AR: I think so. I think latterly maybe Adrian might have, once Liverpool Scene was up and running, he might have been writing things thinking this is something the band would do. But there was never any sense that the poem was written to suit the music.

SL: Did you find that they both wrote quite musically?

AR: Adrian does. Adrian really is a musician and when he reads, performs his poetry, it's just like a musician riffing, you know. If he had been a sax player he would have been a good one.

SL: I always think that when he closes his eyes and moves around.

AR: Yes, he is. He really feels it. Roger is not the same thing at all. He speaks very fast and is very precise and has a very quick delivery. And it bothers him slightly, because the music demands that he slows down a little bit. After he has relaxed and actually slows down he confesses how much he enjoys it. But it's very different with the two of them.

SL: And in fact you don't actually leave bands , because they can always come back again?
Andy laughs

SL: Plainsong is back now and promoting a new album, 'New Place Now'. What made you decide to be back in Plainsong?

AR: It was re-meeting Iain 18 years after he'd moved to America. I was sitting on the smoking ruins of my second marriage and visiting a girl friend down in Brighton and looking for something to do in the evening. I got the Brighton Argus, which is the local paper, and there was an advertisement in there for a chap called Iain Matthews playing at a pub in Brighton. I said to Sally, I used to work with a bloke called Iain Matthews, it can't possibly be the same one, for a start he lives in America and he would never play a pub in Brighton, I mean, it just isn't his style at all. And she said, well lets go anyway and you can always tell him that you've seen someone with the same name. We went, and it was Iain, working as a duo with a guy called Mark Hallman, so that was a terrific encounter. Not having seen him for a good number of years. So they were playing in London in a couple of days after that and he said come down and do a couple. So I went down and we did a couple of old Plainsong songs on the show. It went wonderfully well. So the next year he came back to do a solo tour and asked me to do it with him with just the two of us. For a couple of years we worked as a duo, just off and on, I mean all the time I was doing the tele and films which is really what I do now. Again the notion was, well if we could recruit a couple more members we could be back to the Plainsong concept. Plainsong was always something we believed in. So that was when we got Griff and Julian (Dawson), originally, and then Julian dropped out, Clive (Gregson) joined us. -

SL: You choose the four voices do you, so it's very carefully structured?

AR: No, you try and find people who can write, and people who lean towards the type of material that we lean to. I mean, it's a generational thing. Clive is younger than us. Iain, Griff and I are all the 'baby boomers', lived through the fifties and grew up with fifties rock and roll and through the sixties we were all professional players by 67/68. So we naturally lean towards things that are American, the post war generation did, because of the chewing gum and nylons approach. So I think that colours it.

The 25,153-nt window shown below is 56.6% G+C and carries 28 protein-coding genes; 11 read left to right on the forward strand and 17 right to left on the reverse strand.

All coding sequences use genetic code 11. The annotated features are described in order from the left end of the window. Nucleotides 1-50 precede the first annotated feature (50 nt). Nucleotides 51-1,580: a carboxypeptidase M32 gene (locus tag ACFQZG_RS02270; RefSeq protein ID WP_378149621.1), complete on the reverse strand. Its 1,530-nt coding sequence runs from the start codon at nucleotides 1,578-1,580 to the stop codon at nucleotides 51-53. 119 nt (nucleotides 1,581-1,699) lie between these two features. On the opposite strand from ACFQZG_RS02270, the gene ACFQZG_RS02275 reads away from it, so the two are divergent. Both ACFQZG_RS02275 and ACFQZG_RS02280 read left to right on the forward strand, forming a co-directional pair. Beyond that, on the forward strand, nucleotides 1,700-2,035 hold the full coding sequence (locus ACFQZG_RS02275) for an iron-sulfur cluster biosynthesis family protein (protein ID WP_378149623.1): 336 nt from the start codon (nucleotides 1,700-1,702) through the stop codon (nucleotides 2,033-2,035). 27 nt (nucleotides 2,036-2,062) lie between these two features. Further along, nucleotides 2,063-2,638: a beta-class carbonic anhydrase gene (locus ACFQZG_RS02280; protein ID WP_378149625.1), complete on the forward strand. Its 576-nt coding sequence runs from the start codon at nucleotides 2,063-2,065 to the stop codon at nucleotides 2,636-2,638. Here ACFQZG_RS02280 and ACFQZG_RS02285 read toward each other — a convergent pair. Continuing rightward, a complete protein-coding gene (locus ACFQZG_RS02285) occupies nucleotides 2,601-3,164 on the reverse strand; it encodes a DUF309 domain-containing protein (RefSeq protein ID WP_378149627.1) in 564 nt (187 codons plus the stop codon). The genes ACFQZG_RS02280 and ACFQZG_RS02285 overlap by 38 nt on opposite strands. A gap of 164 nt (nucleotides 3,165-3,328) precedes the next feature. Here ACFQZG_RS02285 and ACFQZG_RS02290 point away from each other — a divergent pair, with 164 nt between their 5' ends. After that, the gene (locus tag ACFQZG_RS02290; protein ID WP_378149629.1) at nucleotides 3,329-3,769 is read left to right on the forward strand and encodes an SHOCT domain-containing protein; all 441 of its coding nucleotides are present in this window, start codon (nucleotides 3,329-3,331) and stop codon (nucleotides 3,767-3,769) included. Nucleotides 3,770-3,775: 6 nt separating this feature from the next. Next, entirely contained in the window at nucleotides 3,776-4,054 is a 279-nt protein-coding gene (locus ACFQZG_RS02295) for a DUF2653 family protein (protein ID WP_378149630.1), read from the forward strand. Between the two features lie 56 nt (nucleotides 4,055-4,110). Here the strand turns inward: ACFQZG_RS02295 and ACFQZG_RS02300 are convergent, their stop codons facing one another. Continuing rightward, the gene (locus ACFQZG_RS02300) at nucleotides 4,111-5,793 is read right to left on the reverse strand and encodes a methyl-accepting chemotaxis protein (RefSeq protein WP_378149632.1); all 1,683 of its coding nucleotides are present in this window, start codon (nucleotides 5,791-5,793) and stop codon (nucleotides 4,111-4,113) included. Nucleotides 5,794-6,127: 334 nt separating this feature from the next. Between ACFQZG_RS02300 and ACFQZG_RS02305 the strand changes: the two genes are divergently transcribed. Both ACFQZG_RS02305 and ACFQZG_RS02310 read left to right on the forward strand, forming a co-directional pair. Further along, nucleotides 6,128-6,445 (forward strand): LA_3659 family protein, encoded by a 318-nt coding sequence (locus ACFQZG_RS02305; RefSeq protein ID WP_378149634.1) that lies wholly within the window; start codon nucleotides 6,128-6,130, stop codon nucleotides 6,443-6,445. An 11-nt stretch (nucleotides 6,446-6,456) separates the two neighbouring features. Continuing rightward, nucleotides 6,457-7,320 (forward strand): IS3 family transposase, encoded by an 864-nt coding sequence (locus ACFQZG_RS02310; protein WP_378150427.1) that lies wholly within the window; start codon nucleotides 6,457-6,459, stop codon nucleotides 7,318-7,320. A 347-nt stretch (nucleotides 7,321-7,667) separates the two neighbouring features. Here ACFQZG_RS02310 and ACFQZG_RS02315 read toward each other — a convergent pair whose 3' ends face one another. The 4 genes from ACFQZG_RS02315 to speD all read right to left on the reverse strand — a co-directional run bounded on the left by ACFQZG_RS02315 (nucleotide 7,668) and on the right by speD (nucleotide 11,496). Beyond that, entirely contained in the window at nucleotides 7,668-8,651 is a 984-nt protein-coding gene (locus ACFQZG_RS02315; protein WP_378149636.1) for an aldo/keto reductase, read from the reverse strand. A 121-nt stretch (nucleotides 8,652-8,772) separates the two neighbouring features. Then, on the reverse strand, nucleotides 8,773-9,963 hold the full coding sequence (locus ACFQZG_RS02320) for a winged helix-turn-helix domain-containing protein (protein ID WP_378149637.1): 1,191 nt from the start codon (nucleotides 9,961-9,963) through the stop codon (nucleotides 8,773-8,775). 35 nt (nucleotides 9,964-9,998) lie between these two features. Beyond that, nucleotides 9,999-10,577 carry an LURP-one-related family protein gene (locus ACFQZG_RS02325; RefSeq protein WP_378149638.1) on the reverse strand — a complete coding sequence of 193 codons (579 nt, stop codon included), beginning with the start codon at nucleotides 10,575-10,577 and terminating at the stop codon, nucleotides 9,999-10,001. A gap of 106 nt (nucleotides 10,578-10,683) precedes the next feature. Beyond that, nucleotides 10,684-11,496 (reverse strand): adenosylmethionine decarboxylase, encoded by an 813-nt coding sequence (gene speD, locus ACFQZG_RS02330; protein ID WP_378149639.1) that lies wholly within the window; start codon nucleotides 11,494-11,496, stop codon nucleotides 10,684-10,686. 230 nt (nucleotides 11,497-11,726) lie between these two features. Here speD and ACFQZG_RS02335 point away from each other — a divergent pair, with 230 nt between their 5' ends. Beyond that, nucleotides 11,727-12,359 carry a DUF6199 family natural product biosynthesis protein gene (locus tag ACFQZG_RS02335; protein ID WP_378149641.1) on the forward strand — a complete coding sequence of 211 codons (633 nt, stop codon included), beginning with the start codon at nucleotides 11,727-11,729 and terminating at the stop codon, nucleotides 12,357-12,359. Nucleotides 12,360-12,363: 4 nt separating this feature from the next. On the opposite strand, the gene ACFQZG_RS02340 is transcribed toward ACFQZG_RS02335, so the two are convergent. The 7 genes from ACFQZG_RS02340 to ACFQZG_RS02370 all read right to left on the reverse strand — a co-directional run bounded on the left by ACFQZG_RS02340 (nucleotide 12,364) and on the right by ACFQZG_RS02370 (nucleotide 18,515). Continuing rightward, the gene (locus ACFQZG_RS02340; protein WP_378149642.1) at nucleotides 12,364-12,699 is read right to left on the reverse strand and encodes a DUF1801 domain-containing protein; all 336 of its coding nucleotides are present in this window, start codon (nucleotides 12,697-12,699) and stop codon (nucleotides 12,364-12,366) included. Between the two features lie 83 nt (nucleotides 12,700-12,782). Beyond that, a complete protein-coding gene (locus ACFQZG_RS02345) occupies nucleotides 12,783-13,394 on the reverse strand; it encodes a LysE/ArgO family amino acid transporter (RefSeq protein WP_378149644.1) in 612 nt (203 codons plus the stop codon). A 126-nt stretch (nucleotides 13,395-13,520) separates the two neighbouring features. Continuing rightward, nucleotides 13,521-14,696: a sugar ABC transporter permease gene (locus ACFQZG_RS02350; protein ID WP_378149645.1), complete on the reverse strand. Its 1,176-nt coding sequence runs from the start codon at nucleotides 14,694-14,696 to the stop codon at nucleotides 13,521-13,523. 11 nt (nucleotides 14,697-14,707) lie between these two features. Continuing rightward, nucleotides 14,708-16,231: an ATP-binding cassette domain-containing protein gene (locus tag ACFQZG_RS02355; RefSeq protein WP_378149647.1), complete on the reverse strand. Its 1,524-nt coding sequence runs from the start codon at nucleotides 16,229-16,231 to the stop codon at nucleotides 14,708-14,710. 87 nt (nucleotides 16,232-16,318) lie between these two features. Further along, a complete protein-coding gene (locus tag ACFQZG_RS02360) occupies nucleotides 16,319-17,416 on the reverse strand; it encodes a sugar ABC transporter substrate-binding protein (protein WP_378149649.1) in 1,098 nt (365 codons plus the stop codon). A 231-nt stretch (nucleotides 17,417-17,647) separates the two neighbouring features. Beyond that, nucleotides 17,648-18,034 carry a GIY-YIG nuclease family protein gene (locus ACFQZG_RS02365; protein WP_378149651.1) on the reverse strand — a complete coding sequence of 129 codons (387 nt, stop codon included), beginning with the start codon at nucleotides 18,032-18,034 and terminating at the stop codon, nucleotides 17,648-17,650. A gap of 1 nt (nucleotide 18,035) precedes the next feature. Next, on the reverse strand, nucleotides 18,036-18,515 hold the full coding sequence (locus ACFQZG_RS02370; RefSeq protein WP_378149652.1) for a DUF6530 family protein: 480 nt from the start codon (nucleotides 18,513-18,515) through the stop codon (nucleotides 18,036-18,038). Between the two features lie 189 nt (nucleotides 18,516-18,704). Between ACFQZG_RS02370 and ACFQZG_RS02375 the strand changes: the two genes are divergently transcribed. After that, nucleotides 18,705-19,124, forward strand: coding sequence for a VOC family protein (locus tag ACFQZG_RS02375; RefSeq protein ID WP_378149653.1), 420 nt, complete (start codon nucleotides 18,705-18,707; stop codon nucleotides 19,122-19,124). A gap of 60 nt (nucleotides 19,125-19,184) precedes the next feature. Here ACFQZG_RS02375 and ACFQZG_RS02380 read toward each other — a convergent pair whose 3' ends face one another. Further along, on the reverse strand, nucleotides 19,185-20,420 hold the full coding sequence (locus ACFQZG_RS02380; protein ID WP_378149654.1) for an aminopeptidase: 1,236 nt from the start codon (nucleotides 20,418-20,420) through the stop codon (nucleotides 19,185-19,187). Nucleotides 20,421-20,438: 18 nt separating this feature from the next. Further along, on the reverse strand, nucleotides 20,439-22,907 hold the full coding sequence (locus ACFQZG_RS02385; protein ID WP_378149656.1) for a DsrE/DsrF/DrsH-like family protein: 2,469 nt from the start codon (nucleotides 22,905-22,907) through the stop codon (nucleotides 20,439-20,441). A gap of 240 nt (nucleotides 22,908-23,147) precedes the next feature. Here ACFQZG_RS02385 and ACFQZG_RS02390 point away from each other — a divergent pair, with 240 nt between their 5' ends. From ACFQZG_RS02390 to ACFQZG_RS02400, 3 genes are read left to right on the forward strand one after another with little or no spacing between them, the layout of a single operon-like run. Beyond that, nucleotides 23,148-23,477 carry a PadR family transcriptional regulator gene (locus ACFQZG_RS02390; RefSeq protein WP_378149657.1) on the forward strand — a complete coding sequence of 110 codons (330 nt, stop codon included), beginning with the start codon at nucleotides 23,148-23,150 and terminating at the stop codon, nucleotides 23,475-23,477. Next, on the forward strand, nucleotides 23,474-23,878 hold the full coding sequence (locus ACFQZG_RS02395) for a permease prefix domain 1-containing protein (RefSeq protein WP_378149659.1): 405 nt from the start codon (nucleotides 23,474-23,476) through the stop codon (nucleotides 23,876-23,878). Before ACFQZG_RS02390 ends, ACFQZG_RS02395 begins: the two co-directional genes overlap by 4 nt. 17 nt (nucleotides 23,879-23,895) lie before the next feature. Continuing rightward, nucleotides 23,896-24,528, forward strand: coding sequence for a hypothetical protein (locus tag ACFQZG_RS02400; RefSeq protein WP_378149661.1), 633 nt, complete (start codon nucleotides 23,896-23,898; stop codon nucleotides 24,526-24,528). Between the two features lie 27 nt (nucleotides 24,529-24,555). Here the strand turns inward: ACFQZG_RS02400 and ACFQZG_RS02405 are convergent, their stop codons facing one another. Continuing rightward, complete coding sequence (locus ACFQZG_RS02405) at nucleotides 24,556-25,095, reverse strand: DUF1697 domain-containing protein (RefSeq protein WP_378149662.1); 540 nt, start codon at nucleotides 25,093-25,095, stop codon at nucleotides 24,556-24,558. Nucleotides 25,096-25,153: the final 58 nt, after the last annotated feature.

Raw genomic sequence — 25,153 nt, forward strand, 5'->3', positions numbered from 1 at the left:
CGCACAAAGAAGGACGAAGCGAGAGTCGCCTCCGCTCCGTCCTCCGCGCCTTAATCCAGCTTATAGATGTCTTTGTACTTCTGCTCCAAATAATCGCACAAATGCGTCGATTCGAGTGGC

SL: Lets take a song from the Plainsong album that I know you are involved with 'Valley got a new dog'?

AR: Right - it was a good few years ago. It probably wouldn't have existed as a song if I hadn't run the germ of it past Clive when we were getting the album together. I went to Austria to visit some friends in a place called Mayrhofn, which is a ski resort. I've got some friend who run a hotel out there. And they asked me to do a show. I don't do shows, I really don't go out and do solos, its always a wrench to go and do that. There was a guy called John Fiddler, who was the lead singer in a Medicine Head and he came out to do the show. I was pretty, kind of myself, I don't think it was a bad show, but it wasn't particularly hot on the rock and roll flashy stuff. Whereas John was good at the flashy stuff, he's the sort of guy who changes into the jeans with the ripped knees to go on stage. It's not my style at all. I remember at the time feeling that he'd stolen the affection of my pals. They all kind of thought that he was bloody brilliant and that I was kind of OK, but he'd been fantastic. And that was it, an Austrian valley that had got a new dog. I told Clive the story and we wrote the song around that.

Interviewed by Spencer Leigh on 5th March 1999 at St. Helens, The Citadel, prior to Plainsong concert, and recorded for BBC Radio Merseyside.